His eyes, too close together, were not so nobly set in his head as those of the king of beasts are in his, and they were sharp rather than bright—pointed weapons with little surface to betray them. They had no depth or change; they glittered, and they opened and shut. So far, and waiving their use to himself, a clockmaker could have made a better pair. He had a hook nose, handsome after its kind, but too high between the eyes by probably just as much as his eyes were too near to one another. For the rest, he was large and tall in frame, had thin lips, where his thick moustache showed them at all, and a quantity of dry hair, of no definable colour, in its shaggy state, but shot with red. The hand with which he held the grating (seamed all over the back with ugly scratches newly healed), was unusually small and plump; would have been unusually white but for the prison grime. [LD I:i]

Here’s what the famously, and fastidiously, aristocratic mass-murderer (or, if you prefer, Saviour of Family, Church and Society) Louis Napoleon — a man who had spent a stretch of the 1840s in the prison of Ham, after an earlier coup attempt — looked like:

Contemporaries did comment on how narrow and close together Napoleon III’s eyes were (Hugo calls him ‘l’homme aux yeux étroits’). Here’s an official portrait, in all his bling:

Resemblance? What do you reckon? How does Rigaud describe himself (when going under the name Lagnier) in chapter 11? “I am sensitive and brave, and it is my character to govern.” Sinister fellow.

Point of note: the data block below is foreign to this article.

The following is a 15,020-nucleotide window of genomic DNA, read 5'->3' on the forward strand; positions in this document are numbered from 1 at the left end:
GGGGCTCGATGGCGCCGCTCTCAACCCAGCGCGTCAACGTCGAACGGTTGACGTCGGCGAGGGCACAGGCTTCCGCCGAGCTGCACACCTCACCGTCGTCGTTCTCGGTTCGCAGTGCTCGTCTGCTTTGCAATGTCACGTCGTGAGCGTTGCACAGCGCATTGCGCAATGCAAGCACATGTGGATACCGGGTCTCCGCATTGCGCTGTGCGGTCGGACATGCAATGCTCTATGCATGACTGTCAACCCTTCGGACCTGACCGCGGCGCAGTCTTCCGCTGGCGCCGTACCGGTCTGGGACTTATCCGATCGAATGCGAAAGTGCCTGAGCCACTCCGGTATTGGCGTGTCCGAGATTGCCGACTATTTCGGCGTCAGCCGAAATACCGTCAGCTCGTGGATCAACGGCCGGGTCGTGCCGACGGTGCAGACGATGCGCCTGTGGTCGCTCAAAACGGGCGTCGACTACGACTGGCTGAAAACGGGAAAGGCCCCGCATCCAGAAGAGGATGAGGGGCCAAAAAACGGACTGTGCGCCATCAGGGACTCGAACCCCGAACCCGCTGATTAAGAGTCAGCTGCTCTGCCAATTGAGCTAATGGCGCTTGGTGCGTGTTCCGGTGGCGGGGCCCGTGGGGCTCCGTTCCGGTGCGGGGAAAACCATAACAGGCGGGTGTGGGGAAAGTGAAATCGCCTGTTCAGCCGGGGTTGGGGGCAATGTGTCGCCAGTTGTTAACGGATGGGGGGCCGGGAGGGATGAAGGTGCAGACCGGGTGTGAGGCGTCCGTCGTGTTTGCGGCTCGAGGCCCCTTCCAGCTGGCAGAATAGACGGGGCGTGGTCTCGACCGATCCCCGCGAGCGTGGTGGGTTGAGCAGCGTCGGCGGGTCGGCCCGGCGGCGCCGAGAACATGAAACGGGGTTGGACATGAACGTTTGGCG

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BBC Little Dorrit Adaptation

October 25, 2008 at 4:07 pm (Nineteenth-century novel, Uncategorized) ()


The Andrew Davies version of Little Dorrit starts tomorrow (Sunday 26th October); it’ll be interesting to see how they do it. There’s boy-man Matthew Macfadyen, above, in the Arthur Clenham role (a little too young, maybe?): and L.D. herself is being played by Claire Foy, about whom I know nothing. Have a look at the whole Radio Times cast picture gallery, if you like: not a bad set of actors, although I’d say Anton Lesser is wrong for Merdle (who is described in the book more like a charisma-free blonder Boris Johnson); and I feel a bit sorry for Ruth Jones, whose audition must have gone something like: ‘yes, we need someone who used to be attractive when she was much younger, but now she’s all blowsy and ugly and absurd … hey, you’d be perfect!’ Perhaps acting is not the profession to go into if your feelings are easily hurt.